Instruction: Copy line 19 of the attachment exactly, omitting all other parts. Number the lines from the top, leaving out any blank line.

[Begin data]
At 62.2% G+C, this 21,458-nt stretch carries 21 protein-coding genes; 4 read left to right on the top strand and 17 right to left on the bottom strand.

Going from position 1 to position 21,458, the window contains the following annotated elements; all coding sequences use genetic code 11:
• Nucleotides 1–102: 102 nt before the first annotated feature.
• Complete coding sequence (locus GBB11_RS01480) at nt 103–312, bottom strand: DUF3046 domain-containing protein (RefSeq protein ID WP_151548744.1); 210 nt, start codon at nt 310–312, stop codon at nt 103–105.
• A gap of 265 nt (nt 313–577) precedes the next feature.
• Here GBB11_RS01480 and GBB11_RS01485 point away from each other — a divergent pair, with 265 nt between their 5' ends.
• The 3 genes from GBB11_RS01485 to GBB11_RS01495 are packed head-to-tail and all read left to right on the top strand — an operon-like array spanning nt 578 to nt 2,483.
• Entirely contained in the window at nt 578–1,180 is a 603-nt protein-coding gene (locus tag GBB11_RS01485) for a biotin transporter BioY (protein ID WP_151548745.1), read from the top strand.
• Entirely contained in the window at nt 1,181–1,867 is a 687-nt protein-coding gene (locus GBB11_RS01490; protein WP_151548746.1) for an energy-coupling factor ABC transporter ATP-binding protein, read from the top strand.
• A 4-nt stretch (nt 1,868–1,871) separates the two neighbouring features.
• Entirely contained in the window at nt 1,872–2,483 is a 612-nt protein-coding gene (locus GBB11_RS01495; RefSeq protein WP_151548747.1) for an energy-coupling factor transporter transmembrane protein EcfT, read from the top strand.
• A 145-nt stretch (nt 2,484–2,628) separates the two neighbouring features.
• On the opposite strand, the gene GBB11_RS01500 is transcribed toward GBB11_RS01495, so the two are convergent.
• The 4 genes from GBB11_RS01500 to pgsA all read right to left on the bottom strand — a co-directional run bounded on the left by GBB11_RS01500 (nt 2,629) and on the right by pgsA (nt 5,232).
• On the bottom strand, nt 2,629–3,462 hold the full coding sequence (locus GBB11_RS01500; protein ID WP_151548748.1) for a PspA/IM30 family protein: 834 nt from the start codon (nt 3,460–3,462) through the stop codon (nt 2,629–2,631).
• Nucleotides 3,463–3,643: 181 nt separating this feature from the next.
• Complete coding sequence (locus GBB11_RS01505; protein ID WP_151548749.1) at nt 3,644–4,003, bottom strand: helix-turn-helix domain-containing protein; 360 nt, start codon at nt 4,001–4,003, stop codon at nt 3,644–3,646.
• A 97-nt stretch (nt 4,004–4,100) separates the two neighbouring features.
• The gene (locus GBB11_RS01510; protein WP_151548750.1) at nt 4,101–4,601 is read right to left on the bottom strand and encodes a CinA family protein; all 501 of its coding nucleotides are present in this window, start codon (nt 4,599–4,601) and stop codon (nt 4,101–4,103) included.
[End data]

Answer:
• The gene (locus GBB11_RS01510; protein WP_151548750.1) at nt 4,101–4,601 is read right to left on the bottom strand and encodes a CinA family protein; all 501 of its coding nucleotides are present in this window, start codon (nt 4,599–4,601) and stop codon (nt 4,101–4,103) included.